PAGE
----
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Standing Operating Procedures for Developing Acute Exposure Guideline Levels for Hazardous Chemicals tions in chemical emergency planning, response, and prevention programs in both the public and private sectors of member countries of the Organization for Economic Cooperation and Development (OECD). It is hoped that the AEGLs also will be used by other countries in the international community. A principal objective of the NAC/AEGL Committee is to develop the most scientifically credible, acute (short-term) exposure guideline levels possible within the constraints of data availability, resources, and time. This objective includes highly effective and efficient efforts in data gathering, data evaluation, and data summarization, fostering the participation of a large cross-section of the relevant scientific community, both nationally and internationally, and the adoption of procedures and methodologies that facilitate consensus-building for AEGL values within the NAC/AEGL Committee. Another principal objective of the NAC/AEGL Committee is to develop AEGL values for approximately 400 to 500 acutely hazardous substances within the next 10 years. Therefore, the near-term objective is to increase the production of AEGL documents to approximately 50 chemicals per year without exceeding budgetary limitations or compromising the scientific credibility of the values developed. To reach these objectives, the NAC/AEGL Committee must adopt and adhere to specific processes and procedures both scientifically and administratively. This objective is accomplished through the development and maintenance of a comprehensive standing operating procedures (SOP) manual that addresses the scientific and administrative procedures required to achieve the objectives of the NAC/AEGL Committee. This section is devoted to those administrative processes and procedures deemed necessary to achieve the AEGL program objectives. 4.1 COMMITTEE MEMBERSHIP AND ORGANIZATIONAL STRUCTURE The NAC/AEGL Committee is composed of representatives of U.S. federal, state and local agencies, and organizations in the private sector that derive programmatic or operational benefits from of the AEGL values. Federal representatives are from EPA, DOE, ATSDR, NIOSH, OSHA, DOT, DOD, the Centers for Disease Control and Prevention (CDC), the Food and Drug Administration (FDA), and the Federal Emergency Management Agency (FEMA). States providing committee representatives include New York, New Jersey, Texas, California, Minnesota, Illinois, Connecticut, and Vermont. Private companies with representatives include Honeywell, Inc., ExxonMobil, and Arch Chemical, Inc. Other organizations with representatives include the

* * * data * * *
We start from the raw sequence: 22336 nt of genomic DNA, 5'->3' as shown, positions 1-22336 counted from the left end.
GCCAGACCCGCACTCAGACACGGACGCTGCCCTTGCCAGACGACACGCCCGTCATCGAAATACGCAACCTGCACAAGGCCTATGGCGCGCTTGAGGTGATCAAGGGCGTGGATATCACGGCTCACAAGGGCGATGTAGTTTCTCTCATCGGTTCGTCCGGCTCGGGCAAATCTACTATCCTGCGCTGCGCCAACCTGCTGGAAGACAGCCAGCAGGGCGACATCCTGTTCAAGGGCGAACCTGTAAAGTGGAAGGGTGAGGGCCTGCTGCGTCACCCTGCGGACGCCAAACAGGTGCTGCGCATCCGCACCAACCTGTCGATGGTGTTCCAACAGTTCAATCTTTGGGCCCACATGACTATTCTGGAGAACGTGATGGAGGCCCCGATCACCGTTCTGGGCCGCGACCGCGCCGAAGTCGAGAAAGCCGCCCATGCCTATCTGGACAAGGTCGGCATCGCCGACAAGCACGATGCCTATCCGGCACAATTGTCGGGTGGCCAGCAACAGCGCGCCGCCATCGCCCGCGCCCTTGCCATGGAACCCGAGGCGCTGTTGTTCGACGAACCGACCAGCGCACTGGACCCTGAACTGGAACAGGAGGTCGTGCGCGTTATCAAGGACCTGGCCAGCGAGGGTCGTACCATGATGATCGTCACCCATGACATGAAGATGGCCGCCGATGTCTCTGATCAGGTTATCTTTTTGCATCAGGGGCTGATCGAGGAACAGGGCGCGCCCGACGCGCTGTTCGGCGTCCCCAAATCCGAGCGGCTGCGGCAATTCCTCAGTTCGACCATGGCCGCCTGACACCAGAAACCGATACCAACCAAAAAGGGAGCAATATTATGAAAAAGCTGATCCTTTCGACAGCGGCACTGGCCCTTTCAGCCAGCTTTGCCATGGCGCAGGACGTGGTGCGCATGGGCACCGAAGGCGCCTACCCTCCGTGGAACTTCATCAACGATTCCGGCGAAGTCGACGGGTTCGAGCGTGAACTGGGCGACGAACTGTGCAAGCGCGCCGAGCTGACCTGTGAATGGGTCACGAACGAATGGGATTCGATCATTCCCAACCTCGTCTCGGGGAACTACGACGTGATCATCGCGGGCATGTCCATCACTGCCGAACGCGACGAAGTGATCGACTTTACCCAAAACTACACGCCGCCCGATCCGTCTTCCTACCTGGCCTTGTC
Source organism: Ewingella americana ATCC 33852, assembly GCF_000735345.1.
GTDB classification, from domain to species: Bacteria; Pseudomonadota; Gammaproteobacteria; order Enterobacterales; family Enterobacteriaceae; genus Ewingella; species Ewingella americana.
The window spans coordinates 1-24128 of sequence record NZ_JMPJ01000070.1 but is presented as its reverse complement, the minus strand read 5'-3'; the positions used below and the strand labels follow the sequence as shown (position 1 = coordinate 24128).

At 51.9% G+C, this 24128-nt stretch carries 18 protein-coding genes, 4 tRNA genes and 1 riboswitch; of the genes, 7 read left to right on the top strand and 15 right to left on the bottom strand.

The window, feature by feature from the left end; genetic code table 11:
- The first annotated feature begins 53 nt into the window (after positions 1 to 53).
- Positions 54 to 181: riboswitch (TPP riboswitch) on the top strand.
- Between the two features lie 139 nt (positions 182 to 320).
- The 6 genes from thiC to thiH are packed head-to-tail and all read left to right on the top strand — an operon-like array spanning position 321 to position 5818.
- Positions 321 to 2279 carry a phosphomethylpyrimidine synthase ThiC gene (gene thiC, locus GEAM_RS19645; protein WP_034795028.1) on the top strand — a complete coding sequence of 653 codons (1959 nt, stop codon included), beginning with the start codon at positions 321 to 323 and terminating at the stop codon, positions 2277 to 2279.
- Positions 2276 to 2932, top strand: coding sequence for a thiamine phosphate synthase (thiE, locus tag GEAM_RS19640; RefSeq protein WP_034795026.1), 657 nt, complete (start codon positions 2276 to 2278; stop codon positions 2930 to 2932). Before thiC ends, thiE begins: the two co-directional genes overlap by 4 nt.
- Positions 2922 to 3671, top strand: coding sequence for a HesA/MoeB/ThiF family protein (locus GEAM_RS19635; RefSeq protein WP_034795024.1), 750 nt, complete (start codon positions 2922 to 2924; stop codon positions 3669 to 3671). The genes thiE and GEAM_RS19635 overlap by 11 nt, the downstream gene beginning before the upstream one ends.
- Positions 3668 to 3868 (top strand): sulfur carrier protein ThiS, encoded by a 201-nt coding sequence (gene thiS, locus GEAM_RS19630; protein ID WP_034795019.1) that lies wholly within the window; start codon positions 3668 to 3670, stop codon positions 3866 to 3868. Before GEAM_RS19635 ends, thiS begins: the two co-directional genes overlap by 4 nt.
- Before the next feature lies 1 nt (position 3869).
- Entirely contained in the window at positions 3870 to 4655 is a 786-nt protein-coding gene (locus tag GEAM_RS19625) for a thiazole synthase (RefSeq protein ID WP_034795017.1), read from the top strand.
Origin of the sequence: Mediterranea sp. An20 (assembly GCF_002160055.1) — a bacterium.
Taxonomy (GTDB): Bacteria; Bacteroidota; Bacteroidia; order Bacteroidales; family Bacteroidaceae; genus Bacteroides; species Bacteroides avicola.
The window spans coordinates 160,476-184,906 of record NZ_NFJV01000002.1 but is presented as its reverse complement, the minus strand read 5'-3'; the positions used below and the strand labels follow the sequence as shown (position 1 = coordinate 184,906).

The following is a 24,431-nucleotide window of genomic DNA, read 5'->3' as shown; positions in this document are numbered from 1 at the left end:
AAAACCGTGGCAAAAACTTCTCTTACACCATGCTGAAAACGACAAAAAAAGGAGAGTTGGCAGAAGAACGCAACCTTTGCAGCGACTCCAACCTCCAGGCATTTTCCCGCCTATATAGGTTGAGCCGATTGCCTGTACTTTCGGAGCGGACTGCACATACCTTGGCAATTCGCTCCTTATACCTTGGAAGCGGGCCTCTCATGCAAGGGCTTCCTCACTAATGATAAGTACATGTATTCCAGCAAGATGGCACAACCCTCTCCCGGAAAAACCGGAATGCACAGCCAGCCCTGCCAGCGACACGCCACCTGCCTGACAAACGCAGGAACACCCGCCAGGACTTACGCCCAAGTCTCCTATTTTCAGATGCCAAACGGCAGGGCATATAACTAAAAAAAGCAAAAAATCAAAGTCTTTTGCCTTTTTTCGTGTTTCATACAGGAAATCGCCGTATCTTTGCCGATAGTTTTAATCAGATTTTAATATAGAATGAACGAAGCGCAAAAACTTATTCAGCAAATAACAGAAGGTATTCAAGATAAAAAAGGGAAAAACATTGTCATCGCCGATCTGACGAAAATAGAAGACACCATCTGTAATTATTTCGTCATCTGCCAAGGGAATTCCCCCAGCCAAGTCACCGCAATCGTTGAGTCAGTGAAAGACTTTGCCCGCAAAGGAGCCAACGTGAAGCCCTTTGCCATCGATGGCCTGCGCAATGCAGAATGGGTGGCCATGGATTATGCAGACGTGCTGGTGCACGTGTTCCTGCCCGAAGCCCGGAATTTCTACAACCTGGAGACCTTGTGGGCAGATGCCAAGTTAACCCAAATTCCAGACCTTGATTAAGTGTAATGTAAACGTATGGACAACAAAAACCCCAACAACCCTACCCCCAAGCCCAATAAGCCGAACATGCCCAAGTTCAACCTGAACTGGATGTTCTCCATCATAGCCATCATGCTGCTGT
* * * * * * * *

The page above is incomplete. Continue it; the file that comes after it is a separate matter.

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Standing Operating Procedures for Developing Acute Exposure Guideline Levels for Hazardous Chemicals American Industrial Hygiene Association (AIHA), the American College of Occupational and Environmental Medicine (ACOEM), the American Association of Poison Control Centers (AAPCC), and the American Federation of Labor-Congress of Industrial Organizations (AFL-CIO). In addition, the committee membership includes individuals from academia, a representative of environmental justice groups, and representatives of other organizations in the private sector. A current list of the NAC/AEGL Committee members and their affiliations is shown on page 5. At present, the committee has 31 members. Recently, the Organization for Economic Cooperation and Development (OECD) and various OECD member countries have expressed an interest in the AEGL program. Several OECD member countries such as Germany and the Netherlands have been participating in committee activities and actively pursuing formal membership on the NAC/AEGL Committee. It is envisioned that the committee and the AEGL program in general will progressively expand its scope and participation to include the international community. The director of the AEGL program has the overall responsibility for the entire AEGL program and the NAC/AEGL Committee and its activities. A designated federal officer (DFO) is responsible for all administrative matters related to the committee to ensure that it functions properly and efficiently. These individuals are not voting members of the committee. The NAC/AEGL Committee chair is appointed by EPA and is selected from among the committee members. In concert with the program director and the DFO, the chair coordinates the activities of the committee and also directs all formal meetings of the committee. From time to time, the members of the committee serve as chemical managers and chemical reviewers in a collaborative effort with assigned scientist authors (noncommittee members) to develop AEGLs for a specific chemical. These groups of individuals are referred to as AEGL Development Teams, and their function is discussed in Section 4.8 of this manual. 4.2 THE AEGL DEVELOPMENT AND PEER-REVIEW PROCESS The process that has been established for the development of the AEGL values is the most comprehensive ever used for the determination of short-term exposure limits for acutely toxic chemicals. A summary of the overall process is presented in diagram form in Figure 4–1. The process consists of four basic stages in the development and status of the AEGLs, and they are identified according to the review level and concurrent status of the AEGL values. They include (1) “draft” AEGLs, (2) “proposed” AEGLs, (3) “interim” AEGLs, and (4) “final” AEGLs. The entire development process can